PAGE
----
The Ethics of Human Rights (71): The Rights of the Dead

Can the living violate the rights of the dead? Assuming that the dead are gone, they can’t be harmed. So the obvious answer would be “no”. And yet, I’m not alone in feeling uncomfortable about cases such as the death of Whitney Houston some time ago: certain very intimate and private details about her and her death were leaked to the press. So in some sense we believe that the dead deserve privacy.

Also some time ago, there was an uproar about Mormons posthumously baptizing people. Maybe this is harmless: the dead, again, can’t be harmed. If you believe in an afterlife, then things are different of course. For non-Mormon believers, posthumous baptism harms the dead because their wishes and agency are intact after death and are not respected by posthumous baptizers; for Mormons, on the other hand, a lot of good is done because it saves the dead from eternal damnation. But again, it seems like a belief in an afterlife isn’t a requirement for having a feeling of unease about the practice. Even the dead deserve respect of their agency and their choices in life. Posthumous baptism implies a negative judgment about people’s lives. Unintentionally, it also implies a negative judgment of the religion that engages in the practice: if you can’t convince the living to join your church and feel the need to co-opt them after death, then that says a lot about your appeal.

I could cite many other cases: there was this one about funeral disturbances; there’s of course the rule against necrophilia; and the argument against presumed consent for organ donation also relies on the rights of the dead (“my dead body belongs to me and the state can’t just confiscate it for organ donations if I haven’t explicitly consented to this”). Personally, I find this latter invocation of the rights of the dead much less appealing than the other ones I’ve cited: if the right to speech and the right to vote die with us, why not the right to control our bodies? Still, I mention the case because it’s testimony to a widespread belief that the dead have at least some rights.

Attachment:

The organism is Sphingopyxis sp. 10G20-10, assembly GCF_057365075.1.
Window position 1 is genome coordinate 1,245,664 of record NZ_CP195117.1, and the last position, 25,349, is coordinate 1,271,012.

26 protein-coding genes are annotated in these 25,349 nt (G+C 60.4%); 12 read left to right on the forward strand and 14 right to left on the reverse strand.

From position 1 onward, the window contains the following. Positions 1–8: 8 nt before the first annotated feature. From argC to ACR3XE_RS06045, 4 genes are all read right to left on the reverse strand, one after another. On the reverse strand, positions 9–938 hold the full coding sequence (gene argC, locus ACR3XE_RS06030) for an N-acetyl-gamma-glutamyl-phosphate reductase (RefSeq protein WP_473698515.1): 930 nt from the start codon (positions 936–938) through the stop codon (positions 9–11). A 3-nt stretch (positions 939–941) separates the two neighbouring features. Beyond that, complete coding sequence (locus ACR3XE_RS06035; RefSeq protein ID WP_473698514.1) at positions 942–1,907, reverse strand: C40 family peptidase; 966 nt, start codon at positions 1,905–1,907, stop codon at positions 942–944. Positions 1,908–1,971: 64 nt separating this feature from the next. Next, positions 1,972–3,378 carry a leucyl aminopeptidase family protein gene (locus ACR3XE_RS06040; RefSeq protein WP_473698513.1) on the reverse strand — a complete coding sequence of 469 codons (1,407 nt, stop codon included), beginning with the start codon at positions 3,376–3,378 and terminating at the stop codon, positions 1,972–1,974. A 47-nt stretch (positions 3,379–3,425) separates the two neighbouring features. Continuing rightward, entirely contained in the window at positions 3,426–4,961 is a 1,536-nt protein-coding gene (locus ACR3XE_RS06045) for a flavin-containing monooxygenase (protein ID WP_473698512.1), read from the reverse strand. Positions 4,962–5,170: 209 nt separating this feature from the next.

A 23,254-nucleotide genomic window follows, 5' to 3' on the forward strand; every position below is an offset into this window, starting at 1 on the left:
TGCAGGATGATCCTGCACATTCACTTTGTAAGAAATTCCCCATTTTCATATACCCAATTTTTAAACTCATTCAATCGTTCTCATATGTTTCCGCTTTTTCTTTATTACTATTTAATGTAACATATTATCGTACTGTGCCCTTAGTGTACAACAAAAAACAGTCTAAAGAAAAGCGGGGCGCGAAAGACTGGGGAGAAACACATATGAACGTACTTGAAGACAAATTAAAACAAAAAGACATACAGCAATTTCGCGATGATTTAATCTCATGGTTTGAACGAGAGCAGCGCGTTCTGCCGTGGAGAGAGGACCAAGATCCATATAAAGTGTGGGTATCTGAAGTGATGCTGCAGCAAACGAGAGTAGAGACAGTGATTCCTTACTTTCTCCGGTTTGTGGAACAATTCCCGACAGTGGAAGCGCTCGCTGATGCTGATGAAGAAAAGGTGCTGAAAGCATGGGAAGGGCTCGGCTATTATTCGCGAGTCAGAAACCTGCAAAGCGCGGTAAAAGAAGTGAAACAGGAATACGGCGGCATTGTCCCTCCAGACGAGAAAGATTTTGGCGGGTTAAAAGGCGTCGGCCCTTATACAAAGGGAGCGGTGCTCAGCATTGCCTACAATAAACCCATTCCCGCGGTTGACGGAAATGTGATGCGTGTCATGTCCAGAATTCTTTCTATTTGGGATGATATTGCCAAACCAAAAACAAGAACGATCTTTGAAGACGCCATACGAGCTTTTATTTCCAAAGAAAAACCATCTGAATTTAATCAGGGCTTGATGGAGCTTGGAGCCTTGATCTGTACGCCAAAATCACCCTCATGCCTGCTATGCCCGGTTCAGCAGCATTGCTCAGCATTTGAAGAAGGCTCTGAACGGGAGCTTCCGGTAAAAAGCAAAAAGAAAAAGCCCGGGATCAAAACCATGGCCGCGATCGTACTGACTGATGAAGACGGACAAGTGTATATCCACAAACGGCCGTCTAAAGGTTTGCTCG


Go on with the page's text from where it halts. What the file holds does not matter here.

Many of these discussions are “contaminated” by the effects of certain practices on the living. For example, it can be seen as offensive to living Jews if dead Jews are systematically baptized posthumously. We want to ignore those effects for argument’s sake and in order to determine whether the dead have certain rights. I now think they do.

If I’m right, this supports my previously stated view that human rights are about more than protection against harm – if the dead can’t be harmed and have rights nonetheless, then rights aren’t just about harm.

More on the rights of the dead here and here. More posts in this series are here.